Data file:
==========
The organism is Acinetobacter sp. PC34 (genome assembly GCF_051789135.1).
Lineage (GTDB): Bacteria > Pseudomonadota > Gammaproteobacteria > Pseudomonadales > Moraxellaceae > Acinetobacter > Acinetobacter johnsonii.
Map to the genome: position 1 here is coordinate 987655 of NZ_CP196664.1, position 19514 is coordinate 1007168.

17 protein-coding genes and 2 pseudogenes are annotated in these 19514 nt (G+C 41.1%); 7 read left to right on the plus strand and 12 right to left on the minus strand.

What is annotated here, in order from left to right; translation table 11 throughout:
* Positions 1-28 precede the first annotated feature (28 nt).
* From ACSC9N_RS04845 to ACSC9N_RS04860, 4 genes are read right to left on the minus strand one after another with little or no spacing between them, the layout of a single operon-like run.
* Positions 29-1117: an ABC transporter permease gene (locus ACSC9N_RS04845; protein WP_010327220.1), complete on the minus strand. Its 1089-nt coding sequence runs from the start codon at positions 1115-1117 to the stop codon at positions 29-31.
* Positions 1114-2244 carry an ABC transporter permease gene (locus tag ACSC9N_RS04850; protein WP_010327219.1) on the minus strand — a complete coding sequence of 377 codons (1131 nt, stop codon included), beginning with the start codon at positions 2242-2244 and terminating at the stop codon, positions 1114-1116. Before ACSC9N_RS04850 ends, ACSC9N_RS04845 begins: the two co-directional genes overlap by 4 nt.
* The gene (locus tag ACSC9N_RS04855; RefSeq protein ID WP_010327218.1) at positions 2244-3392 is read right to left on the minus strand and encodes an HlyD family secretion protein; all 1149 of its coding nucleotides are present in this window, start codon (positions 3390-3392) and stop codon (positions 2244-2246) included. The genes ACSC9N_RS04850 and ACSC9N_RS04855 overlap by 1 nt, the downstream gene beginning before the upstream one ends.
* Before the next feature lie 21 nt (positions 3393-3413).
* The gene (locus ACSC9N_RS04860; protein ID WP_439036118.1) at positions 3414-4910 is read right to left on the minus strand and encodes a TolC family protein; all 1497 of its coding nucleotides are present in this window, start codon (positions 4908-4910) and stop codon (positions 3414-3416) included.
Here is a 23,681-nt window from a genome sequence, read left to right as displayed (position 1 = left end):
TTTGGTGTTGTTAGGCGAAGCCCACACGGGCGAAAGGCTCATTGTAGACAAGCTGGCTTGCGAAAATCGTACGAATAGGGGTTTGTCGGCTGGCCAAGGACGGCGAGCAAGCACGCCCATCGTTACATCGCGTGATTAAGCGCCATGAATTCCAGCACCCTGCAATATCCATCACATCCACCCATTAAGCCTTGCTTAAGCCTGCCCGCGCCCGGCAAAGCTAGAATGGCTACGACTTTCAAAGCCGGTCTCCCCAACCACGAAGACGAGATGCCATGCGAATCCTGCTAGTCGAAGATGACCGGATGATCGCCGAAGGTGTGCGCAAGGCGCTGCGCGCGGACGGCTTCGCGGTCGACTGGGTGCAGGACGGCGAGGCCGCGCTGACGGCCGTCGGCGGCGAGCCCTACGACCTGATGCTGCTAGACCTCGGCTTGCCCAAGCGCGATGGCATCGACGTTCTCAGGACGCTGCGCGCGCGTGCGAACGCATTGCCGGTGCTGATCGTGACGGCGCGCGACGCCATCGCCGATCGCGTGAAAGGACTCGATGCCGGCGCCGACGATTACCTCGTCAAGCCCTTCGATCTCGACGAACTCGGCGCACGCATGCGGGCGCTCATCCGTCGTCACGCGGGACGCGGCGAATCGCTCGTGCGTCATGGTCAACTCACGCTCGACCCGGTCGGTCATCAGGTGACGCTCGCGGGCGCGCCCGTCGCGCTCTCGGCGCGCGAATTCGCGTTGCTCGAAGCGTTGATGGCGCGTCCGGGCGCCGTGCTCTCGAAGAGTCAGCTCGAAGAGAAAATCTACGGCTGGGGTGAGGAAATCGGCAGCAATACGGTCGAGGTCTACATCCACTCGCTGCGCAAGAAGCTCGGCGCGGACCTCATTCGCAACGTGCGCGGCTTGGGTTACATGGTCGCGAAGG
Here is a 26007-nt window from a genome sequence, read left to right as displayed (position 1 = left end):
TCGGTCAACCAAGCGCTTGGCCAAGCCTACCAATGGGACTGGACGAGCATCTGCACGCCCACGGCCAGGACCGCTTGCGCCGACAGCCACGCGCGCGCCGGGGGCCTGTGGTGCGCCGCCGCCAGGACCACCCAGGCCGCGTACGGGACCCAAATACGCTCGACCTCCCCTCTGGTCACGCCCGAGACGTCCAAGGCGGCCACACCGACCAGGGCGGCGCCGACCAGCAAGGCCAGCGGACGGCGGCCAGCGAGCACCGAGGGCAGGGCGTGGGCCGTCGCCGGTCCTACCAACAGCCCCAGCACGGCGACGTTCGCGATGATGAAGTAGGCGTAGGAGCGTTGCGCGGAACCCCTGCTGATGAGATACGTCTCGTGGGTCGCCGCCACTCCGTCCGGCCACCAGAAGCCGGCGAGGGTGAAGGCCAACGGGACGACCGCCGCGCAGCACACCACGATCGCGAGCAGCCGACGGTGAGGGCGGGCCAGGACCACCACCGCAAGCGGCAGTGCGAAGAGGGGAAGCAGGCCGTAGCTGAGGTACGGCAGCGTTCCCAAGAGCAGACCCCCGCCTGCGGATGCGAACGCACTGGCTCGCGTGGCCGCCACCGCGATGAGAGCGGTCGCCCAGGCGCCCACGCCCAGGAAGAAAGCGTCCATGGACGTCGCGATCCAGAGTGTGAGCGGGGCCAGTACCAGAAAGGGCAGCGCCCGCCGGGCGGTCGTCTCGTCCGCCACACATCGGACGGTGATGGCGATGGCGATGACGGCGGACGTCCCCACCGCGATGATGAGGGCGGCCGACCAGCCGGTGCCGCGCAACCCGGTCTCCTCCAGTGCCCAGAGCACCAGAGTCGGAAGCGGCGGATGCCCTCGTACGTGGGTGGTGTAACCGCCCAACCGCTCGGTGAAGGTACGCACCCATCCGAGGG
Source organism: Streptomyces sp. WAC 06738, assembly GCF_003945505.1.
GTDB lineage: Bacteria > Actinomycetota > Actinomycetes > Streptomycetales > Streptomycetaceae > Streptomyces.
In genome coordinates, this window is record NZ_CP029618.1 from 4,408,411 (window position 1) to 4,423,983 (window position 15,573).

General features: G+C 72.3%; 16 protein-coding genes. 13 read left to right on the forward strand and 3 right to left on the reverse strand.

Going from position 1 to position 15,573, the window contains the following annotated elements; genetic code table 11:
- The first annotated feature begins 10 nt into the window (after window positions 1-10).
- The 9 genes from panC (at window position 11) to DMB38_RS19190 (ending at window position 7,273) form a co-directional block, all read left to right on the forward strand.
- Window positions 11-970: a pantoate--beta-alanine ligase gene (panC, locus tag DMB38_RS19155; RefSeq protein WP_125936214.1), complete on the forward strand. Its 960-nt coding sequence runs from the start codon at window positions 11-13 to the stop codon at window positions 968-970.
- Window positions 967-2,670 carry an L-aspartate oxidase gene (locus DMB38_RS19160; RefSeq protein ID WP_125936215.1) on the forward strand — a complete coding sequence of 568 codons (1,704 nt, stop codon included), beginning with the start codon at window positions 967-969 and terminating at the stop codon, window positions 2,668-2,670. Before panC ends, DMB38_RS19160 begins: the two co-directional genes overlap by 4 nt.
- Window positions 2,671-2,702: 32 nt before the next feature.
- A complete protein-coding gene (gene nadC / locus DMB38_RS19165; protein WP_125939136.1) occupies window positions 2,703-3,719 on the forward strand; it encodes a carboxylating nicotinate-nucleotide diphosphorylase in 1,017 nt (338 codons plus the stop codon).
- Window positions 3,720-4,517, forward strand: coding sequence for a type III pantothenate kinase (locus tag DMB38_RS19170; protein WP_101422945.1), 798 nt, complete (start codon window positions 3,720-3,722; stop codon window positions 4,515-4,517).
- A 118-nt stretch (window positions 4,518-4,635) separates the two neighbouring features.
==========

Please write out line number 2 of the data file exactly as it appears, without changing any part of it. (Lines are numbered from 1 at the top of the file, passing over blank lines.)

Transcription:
Lineage (GTDB): Bacteria > Pseudomonadota > Gammaproteobacteria > Pseudomonadales > Moraxellaceae > Acinetobacter > Acinetobacter johnsonii.